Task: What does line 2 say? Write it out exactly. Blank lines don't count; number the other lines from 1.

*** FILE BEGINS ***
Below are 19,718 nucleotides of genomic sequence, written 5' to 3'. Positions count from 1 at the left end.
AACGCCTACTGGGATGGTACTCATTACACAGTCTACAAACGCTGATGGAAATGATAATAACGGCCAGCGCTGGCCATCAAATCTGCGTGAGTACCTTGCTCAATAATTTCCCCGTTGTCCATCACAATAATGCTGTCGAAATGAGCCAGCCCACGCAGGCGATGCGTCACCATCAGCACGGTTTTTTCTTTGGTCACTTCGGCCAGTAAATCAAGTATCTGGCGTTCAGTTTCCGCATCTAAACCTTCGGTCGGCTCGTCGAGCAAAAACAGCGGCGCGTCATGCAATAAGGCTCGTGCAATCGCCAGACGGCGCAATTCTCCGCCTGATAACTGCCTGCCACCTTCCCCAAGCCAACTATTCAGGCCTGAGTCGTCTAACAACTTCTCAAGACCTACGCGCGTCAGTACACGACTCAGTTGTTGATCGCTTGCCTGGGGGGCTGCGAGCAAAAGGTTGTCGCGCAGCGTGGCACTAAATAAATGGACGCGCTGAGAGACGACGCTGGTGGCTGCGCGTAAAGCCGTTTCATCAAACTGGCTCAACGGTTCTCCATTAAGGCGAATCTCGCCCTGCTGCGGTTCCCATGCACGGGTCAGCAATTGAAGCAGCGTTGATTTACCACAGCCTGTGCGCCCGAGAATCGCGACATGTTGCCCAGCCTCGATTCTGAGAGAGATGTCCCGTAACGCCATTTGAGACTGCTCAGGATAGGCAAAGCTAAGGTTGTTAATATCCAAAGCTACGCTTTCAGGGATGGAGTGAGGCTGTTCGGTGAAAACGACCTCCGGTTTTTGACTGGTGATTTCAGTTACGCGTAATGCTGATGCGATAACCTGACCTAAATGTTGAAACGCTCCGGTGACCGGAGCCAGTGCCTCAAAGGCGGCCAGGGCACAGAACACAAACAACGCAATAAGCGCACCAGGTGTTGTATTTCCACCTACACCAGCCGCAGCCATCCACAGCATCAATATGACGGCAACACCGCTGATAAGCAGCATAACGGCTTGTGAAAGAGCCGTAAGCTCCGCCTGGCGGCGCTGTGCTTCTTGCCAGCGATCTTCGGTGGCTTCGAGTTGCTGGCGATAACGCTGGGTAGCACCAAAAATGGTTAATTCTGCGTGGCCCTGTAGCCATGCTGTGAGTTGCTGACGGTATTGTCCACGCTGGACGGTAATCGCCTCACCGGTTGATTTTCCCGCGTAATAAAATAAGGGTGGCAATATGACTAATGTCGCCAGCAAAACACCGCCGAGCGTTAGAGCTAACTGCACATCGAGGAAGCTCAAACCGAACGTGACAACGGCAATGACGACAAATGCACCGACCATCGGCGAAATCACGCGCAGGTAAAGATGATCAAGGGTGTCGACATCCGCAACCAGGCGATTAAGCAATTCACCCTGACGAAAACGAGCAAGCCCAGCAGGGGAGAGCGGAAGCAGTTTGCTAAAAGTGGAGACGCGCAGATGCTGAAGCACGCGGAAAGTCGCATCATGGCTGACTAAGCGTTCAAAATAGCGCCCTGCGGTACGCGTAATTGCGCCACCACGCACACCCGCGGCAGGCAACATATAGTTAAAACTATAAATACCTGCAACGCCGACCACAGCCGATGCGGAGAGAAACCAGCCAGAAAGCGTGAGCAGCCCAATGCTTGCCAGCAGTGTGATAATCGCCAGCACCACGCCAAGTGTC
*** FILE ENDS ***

AACGCCTACTGGGATGGTACTCATTACACAGTCTACAAACGCTGATGGAAATGATAATAACGGCCAGCGCTGGCCATCAAATCTGCGTGAGTACCTTGCTCAATAATTTCCCCGTTGTCCATCACAATAATGCTGTCGAAATGAGCCAGCCCACGCAGGCGATGCGTCACCATCAGCACGGTTTTTTCTTTGGTCACTTCGGCCAGTAAATCAAGTATCTGGCGTTCAGTTTCCGCATCTAAACCTTCGGTCGGCTCGTCGAGCAAAAACAGCGGCGCGTCATGCAATAAGGCTCGTGCAATCGCCAGACGGCGCAATTCTCCGCCTGATAACTGCCTGCCACCTTCCCCAAGCCAACTATTCAGGCCTGAGTCGTCTAACAACTTCTCAAGACCTACGCGCGTCAGTACACGACTCAGTTGTTGATCGCTTGCCTGGGGGGCTGCGAGCAAAAGGTTGTCGCGCAGCGTGGCACTAAATAAATGGACGCGCTGAGAGACGACGCTGGTGGCTGCGCGTAAAGCCGTTTCATCAAACTGGCTCAACGGTTCTCCATTAAGGCGAATCTCGCCCTGCTGCGGTTCCCATGCACGGGTCAGCAATTGAAGCAGCGTTGATTTACCACAGCCTGTGCGCCCGAGAATCGCGACATGTTGCCCAGCCTCGATTCTGAGAGAGATGTCCCGTAACGCCATTTGAGACTGCTCAGGATAGGCAAAGCTAAGGTTGTTAATATCCAAAGCTACGCTTTCAGGGATGGAGTGAGGCTGTTCGGTGAAAACGACCTCCGGTTTTTGACTGGTGATTTCAGTTACGCGTAATGCTGATGCGATAACCTGACCTAAATGTTGAAACGCTCCGGTGACCGGAGCCAGTGCCTCAAAGGCGGCCAGGGCACAGAACACAAACAACGCAATAAGCGCACCAGGTGTTGTATTTCCACCTACACCAGCCGCAGCCATCCACAGCATCAATATGACGGCAACACCGCTGATAAGCAGCATAACGGCTTGTGAAAGAGCCGTAAGCTCCGCCTGGCGGCGCTGTGCTTCTTGCCAGCGATCTTCGGTGGCTTCGAGTTGCTGGCGATAACGCTGGGTAGCACCAAAAATGGTTAATTCTGCGTGGCCCTGTAGCCATGCTGTGAGTTGCTGACGGTATTGTCCACGCTGGACGGTAATCGCCTCACCGGTTGATTTTCCCGCGTAATAAAATAAGGGTGGCAATATGACTAATGTCGCCAGCAAAACACCGCCGAGCGTTAGAGCTAACTGCACATCGAGGAAGCTCAAACCGAACGTGACAACGGCAATGACGACAAATGCACCGACCATCGGCGAAATCACGCGCAGGTAAAGATGATCAAGGGTGTCGACATCCGCAACCAGGCGATTAAGCAATTCACCCTGACGAAAACGAGCAAGCCCAGCAGGGGAGAGCGGAAGCAGTTTGCTAAAAGTGGAGACGCGCAGATGCTGAAGCACGCGGAAAGTCGCATCATGGCTGACTAAGCGTTCAAAATAGCGCCCTGCGGTACGCGTAATTGCGCCACCACGCACACCCGCGGCAGGCAACATATAGTTAAAACTATAAATACCTGCAACGCCGACCACAGCCGATGCGGAGAGAAACCAGCCAGAAAGCGTGAGCAGCCCAATGCTTGCCAGCAGTGTGATAATCGCCAGCACCACGCCAAGTGTC